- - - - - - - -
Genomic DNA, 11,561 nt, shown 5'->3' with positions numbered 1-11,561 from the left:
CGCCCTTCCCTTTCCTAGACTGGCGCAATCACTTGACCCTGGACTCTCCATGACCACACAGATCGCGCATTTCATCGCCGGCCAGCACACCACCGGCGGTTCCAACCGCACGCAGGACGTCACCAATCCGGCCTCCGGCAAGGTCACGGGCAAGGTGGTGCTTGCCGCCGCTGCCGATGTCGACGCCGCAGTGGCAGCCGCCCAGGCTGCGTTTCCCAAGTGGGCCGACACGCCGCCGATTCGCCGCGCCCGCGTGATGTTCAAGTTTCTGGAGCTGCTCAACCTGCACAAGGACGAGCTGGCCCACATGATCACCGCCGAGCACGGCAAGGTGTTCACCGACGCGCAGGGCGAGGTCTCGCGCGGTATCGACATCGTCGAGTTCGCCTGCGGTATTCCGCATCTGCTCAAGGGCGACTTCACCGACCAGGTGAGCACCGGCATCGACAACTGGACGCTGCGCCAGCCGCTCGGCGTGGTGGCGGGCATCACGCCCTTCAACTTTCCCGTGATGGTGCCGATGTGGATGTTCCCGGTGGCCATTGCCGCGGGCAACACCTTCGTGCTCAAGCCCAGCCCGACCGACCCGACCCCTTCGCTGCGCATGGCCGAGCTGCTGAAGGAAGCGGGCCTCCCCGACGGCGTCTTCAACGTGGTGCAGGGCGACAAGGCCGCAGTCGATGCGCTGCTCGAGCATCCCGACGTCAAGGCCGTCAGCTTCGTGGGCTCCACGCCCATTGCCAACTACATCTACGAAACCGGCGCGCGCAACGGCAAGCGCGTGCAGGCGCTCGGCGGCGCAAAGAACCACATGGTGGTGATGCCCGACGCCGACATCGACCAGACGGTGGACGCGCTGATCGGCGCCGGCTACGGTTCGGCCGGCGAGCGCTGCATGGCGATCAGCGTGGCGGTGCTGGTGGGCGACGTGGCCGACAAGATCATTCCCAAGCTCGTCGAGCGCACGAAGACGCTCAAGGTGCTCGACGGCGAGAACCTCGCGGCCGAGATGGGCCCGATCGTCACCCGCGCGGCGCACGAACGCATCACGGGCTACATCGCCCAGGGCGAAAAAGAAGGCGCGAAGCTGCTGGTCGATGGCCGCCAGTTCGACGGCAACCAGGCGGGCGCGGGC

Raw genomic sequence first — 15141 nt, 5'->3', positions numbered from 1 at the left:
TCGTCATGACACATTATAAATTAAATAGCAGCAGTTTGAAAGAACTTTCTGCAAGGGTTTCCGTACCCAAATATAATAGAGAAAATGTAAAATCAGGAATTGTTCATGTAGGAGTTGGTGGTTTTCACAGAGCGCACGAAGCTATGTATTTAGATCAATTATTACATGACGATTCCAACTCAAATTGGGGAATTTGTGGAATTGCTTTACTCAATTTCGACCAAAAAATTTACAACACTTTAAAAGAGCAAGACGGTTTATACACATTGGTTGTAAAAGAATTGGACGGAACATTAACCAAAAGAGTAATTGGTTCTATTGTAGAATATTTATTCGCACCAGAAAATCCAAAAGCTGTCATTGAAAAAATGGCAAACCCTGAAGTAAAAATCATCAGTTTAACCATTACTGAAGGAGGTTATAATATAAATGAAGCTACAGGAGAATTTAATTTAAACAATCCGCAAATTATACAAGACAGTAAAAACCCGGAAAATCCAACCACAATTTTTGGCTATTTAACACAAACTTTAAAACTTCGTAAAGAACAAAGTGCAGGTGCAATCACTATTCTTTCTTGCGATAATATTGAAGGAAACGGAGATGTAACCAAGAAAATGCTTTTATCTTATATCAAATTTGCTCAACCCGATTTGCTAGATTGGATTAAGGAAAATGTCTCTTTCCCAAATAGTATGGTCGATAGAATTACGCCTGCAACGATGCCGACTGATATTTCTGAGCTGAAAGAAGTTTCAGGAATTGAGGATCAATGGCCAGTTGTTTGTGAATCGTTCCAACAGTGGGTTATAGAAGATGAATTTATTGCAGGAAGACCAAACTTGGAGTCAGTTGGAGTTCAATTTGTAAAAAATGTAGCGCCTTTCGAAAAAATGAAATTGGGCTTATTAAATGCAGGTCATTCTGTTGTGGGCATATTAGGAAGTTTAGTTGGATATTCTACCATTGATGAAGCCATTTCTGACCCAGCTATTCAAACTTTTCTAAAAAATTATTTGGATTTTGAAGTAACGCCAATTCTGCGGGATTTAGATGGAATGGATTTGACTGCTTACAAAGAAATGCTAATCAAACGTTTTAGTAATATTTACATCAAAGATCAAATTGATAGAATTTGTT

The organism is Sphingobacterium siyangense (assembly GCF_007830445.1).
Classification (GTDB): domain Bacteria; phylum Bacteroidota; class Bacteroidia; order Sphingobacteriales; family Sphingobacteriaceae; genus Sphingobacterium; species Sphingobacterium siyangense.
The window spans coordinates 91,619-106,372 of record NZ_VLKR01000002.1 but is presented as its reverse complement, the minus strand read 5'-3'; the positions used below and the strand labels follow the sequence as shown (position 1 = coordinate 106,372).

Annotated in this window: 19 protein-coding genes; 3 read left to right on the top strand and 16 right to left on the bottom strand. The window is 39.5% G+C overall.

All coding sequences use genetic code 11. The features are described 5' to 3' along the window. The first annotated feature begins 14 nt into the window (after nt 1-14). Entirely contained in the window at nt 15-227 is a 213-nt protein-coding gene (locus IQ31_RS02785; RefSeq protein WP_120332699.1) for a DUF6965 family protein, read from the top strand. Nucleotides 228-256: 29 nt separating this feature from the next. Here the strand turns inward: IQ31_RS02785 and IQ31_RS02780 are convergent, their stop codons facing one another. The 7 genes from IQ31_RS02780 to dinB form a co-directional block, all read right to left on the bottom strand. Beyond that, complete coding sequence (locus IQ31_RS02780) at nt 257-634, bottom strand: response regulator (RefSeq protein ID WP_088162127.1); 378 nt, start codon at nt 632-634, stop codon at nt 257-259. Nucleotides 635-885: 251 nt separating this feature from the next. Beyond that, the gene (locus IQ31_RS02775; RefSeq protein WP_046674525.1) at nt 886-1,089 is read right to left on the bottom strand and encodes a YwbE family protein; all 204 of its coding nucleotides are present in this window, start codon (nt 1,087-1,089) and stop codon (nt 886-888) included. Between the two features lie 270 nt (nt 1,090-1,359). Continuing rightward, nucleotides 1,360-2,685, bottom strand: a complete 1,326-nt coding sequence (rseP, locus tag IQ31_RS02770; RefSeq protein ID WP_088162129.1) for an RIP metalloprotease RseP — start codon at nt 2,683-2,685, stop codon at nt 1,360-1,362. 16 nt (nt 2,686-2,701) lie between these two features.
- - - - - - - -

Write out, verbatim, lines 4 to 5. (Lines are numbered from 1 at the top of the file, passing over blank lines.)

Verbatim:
TCGTCATGACACATTATAAATTAAATAGCAGCAGTTTGAAAGAACTTTCTGCAAGGGTTTCCGTACCCAAATATAATAGAGAAAATGTAAAATCAGGAATTGTTCATGTAGGAGTTGGTGGTTTTCACAGAGCGCACGAAGCTATGTATTTAGATCAATTATTACATGACGATTCCAACTCAAATTGGGGAATTTGTGGAATTGCTTTACTCAATTTCGACCAAAAAATTTACAACACTTTAAAAGAGCAAGACGGTTTATACACATTGGTTGTAAAAGAATTGGACGGAACATTAACCAAAAGAGTAATTGGTTCTATTGTAGAATATTTATTCGCACCAGAAAATCCAAAAGCTGTCATTGAAAAAATGGCAAACCCTGAAGTAAAAATCATCAGTTTAACCATTACTGAAGGAGGTTATAATATAAATGAAGCTACAGGAGAATTTAATTTAAACAATCCGCAAATTATACAAGACAGTAAAAACCCGGAAAATCCAACCACAATTTTTGGCTATTTAACACAAACTTTAAAACTTCGTAAAGAACAAAGTGCAGGTGCAATCACTATTCTTTCTTGCGATAATATTGAAGGAAACGGAGATGTAACCAAGAAAATGCTTTTATCTTATATCAAATTTGCTCAACCCGATTTGCTAGATTGGATTAAGGAAAATGTCTCTTTCCCAAATAGTATGGTCGATAGAATTACGCCTGCAACGATGCCGACTGATATTTCTGAGCTGAAAGAAGTTTCAGGAATTGAGGATCAATGGCCAGTTGTTTGTGAATCGTTCCAACAGTGGGTTATAGAAGATGAATTTATTGCAGGAAGACCAAACTTGGAGTCAGTTGGAGTTCAATTTGTAAAAAATGTAGCGCCTTTCGAAAAAATGAAATTGGGCTTATTAAATGCAGGTCATTCTGTTGTGGGCATATTAGGAAGTTTAGTTGGATATTCTACCATTGATGAAGCCATTTCTGACCCAGCTATTCAAACTTTTCTAAAAAATTATTTGGATTTTGAAGTAACGCCAATTCTGCGGGATTTAGATGGAATGGATTTGACTGCTTACAAAGAAATGCTAATCAAACGTTTTAGTAATATTTACATCAAAGATCAAATTGATAGAATTTGTT

The organism is Sphingobacterium siyangense (assembly GCF_007830445.1).